And, no, Logano’s win shouldn’t taint that. Look, I’m not one of those people who completely shreds any driver who runs a race outside of their own series. It’s one reason that I love racing and embrace its uniqueness. The rungs on the ladder, so to speak, are not set in stone. Drivers don’t have to race in the K&N Series before racing in Trucks or even race in Trucks before racing in Nationwide. There is no set path drivers have to take, and they are free to race in whichever series they want as they please, within certain limitations. It’s something other sports (understandably) don’t welcome, but I think works well in the motorsports community.

Agree or not, watching the Nationwide Series on a weekend sorely lacking in racing seemed to be a shining point for the series. Fans thirsty for racing paid more attention to a series normally overshadowed by its elder statesman in the Cup Series was now front and center in the eyes of the racing community. Even Sprint Cup Series regulars trying to enjoy their week at home couldn’t help but tune in.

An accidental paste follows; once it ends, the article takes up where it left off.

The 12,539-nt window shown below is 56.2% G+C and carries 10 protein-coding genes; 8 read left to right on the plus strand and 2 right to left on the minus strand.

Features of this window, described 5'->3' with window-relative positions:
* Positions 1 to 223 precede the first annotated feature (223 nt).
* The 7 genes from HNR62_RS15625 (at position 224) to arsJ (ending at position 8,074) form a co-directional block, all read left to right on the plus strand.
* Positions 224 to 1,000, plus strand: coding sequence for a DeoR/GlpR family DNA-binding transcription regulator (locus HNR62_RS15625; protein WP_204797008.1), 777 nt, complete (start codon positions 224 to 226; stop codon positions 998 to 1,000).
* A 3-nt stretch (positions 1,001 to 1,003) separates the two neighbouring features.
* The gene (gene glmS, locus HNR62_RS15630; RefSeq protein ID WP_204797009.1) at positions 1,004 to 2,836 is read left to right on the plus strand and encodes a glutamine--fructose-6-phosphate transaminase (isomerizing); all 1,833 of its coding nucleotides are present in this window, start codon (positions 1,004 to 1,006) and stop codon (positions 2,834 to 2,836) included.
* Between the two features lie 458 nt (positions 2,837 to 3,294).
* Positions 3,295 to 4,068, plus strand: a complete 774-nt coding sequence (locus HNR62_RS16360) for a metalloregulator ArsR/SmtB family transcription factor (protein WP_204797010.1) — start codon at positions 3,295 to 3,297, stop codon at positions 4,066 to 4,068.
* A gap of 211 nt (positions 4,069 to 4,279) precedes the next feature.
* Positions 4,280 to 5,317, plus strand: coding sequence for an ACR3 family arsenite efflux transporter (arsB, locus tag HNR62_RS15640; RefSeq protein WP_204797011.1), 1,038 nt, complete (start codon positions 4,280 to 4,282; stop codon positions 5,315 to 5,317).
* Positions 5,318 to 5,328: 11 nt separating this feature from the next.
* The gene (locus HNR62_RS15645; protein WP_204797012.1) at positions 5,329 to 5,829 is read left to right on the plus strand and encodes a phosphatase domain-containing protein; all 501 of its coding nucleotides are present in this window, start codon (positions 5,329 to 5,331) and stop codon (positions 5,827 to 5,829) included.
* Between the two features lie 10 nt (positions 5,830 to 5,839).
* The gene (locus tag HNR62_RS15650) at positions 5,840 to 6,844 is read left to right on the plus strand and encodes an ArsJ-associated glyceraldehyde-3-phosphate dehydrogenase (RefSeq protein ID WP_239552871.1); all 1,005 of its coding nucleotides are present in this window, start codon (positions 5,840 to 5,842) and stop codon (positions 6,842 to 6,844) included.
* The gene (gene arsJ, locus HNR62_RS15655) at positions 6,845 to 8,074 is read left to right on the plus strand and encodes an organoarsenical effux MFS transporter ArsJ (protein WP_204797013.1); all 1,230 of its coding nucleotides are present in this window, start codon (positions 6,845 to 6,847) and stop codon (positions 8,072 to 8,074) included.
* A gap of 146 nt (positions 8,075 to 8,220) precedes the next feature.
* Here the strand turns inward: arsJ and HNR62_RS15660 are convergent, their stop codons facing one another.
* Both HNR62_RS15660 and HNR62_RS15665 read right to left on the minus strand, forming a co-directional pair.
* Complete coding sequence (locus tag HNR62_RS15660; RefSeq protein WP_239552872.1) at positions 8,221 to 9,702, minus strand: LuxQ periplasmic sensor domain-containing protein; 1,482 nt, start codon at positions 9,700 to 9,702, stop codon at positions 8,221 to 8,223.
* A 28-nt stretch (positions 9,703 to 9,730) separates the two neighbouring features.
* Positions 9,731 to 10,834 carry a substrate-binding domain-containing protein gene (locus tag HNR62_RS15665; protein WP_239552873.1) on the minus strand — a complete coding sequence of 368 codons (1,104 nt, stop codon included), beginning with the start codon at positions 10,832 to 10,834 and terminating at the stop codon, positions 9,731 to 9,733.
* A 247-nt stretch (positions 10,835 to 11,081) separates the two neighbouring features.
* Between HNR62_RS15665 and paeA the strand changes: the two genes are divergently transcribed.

For those of you saying that the Nationwide Series do still have standalone weekends, those are different. Normally, the practice sessions in the Sprint Cup Series and Nationwide Series are running similar time slots, and guess which one gets more attention? While the Nationwide Series is qualifying, fans are paying more attention to the latest smart alec remark in the Sprint Cup Series press room or the latest rumor floating through the garage area. It largely overshadow the Nationwide Series, even when the Nationwide Series is miles and miles away from the Sprint Cup Series’ choice of venue.